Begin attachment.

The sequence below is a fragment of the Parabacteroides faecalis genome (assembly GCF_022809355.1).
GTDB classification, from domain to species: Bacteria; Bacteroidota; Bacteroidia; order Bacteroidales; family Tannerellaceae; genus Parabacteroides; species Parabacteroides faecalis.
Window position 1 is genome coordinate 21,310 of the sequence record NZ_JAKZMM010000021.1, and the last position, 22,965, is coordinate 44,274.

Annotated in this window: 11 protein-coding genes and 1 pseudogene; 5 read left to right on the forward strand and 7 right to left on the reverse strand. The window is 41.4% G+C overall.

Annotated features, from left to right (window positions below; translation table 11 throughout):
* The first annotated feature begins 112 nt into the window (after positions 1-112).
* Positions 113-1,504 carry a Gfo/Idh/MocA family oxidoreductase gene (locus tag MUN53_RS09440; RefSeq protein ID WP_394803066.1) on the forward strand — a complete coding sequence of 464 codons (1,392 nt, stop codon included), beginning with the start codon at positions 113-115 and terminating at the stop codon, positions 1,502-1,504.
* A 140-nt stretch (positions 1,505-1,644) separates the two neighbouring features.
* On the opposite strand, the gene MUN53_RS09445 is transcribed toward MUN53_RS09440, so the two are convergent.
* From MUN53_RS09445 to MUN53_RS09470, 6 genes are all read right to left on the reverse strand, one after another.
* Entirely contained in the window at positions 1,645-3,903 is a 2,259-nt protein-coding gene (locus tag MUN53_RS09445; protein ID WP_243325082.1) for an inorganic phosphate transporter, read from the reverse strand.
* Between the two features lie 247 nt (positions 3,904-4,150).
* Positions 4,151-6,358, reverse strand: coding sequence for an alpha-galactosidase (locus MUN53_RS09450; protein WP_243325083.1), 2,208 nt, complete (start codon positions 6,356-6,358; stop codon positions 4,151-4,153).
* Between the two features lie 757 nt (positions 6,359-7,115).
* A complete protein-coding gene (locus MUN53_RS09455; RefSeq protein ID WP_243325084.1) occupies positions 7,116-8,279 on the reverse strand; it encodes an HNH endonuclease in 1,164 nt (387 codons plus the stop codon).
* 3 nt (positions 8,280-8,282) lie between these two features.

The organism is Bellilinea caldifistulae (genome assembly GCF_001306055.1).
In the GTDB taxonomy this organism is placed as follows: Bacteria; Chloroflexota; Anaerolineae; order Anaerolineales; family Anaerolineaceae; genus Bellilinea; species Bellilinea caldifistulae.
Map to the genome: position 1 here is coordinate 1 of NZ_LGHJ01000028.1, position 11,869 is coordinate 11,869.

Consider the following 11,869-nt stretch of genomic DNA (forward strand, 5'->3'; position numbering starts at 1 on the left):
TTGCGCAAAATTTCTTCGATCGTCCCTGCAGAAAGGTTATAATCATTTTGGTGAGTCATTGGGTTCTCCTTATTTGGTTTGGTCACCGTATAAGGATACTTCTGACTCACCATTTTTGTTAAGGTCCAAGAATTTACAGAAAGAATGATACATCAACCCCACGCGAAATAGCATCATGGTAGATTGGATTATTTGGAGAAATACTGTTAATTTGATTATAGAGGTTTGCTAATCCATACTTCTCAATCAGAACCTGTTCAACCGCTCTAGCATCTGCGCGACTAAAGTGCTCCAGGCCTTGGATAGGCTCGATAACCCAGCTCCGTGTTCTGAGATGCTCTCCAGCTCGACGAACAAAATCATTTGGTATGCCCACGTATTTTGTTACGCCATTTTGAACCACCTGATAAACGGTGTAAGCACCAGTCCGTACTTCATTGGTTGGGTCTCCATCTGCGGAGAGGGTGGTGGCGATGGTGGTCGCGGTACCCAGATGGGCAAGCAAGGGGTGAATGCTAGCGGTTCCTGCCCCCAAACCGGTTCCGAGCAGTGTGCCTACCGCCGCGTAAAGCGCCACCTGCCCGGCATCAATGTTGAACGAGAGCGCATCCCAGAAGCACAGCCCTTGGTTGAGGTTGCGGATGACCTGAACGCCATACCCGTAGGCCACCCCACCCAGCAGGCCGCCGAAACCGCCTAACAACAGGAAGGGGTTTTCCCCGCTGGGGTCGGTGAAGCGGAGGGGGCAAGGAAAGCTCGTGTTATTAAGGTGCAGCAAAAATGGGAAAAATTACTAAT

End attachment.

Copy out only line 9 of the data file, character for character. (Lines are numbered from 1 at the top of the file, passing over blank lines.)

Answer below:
* On the opposite strand, the gene MUN53_RS09445 is transcribed toward MUN53_RS09440, so the two are convergent.